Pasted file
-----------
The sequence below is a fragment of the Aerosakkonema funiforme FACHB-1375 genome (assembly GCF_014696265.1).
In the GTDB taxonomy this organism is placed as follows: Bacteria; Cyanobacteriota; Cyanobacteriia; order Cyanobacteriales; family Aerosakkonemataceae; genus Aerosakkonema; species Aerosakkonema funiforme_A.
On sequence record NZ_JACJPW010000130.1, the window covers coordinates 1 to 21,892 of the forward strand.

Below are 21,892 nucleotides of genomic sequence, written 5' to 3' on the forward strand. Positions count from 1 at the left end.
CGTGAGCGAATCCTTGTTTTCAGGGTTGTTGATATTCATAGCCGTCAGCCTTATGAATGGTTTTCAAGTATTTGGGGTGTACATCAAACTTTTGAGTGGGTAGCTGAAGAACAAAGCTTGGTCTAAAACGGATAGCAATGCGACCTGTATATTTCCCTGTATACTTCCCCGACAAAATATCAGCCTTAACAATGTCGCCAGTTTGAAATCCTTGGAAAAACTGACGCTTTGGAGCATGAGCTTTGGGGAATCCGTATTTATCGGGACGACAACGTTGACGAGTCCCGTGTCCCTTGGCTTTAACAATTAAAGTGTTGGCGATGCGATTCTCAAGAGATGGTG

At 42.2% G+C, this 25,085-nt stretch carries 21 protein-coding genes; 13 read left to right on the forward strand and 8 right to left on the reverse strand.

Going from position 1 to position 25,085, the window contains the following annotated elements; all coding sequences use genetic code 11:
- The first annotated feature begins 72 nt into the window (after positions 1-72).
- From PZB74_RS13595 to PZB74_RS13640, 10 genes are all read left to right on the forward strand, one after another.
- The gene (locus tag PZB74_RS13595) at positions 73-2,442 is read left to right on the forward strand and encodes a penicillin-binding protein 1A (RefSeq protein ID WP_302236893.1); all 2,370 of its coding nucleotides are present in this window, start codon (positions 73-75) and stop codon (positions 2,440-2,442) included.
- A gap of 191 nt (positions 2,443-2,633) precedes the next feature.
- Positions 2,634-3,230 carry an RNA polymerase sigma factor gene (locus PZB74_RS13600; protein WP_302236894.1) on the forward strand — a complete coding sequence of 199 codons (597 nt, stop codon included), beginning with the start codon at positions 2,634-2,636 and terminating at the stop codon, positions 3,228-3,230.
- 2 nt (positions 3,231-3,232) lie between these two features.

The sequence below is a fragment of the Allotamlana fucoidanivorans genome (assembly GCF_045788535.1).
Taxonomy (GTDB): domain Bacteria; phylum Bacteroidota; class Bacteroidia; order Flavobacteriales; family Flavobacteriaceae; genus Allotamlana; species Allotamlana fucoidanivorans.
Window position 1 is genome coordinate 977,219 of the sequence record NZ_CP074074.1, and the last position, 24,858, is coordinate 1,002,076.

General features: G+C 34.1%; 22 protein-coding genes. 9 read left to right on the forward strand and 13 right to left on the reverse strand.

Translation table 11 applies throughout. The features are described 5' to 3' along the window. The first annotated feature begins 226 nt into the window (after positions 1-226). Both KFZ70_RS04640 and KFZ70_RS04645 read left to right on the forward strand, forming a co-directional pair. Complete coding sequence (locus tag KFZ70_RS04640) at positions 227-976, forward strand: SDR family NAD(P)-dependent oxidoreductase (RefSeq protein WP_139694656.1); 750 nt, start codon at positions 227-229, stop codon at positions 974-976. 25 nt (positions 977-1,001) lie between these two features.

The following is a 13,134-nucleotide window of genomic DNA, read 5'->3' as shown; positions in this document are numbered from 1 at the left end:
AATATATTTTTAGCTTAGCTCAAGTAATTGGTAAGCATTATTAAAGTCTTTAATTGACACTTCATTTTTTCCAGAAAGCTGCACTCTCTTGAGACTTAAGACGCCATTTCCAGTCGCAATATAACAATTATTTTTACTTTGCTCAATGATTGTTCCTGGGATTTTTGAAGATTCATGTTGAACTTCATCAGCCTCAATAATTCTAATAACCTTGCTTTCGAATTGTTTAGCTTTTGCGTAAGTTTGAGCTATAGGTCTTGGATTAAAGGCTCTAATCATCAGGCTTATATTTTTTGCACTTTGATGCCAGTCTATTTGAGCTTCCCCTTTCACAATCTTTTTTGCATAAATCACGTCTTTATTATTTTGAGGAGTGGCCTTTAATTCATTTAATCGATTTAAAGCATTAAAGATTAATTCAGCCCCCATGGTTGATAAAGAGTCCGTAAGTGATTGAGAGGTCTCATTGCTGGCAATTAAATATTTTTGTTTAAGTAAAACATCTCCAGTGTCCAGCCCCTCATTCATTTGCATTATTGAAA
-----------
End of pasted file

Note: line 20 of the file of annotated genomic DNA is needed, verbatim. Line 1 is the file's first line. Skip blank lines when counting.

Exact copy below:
AATATATTTTTAGCTTAGCTCAAGTAATTGGTAAGCATTATTAAAGTCTTTAATTGACACTTCATTTTTTCCAGAAAGCTGCACTCTCTTGAGACTTAAGACGCCATTTCCAGTCGCAATATAACAATTATTTTTACTTTGCTCAATGATTGTTCCTGGGATTTTTGAAGATTCATGTTGAACTTCATCAGCCTCAATAATTCTAATAACCTTGCTTTCGAATTGTTTAGCTTTTGCGTAAGTTTGAGCTATAGGTCTTGGATTAAAGGCTCTAATCATCAGGCTTATATTTTTTGCACTTTGATGCCAGTCTATTTGAGCTTCCCCTTTCACAATCTTTTTTGCATAAATCACGTCTTTATTATTTTGAGGAGTGGCCTTTAATTCATTTAATCGATTTAAAGCATTAAAGATTAATTCAGCCCCCATGGTTGATAAAGAGTCCGTAAGTGATTGAGAGGTCTCATTGCTGGCAATTAAATATTTTTGTTTAAGTAAAACATCTCCAGTGTCCAGCCCCTCATTCATTTGCATTATTGAAA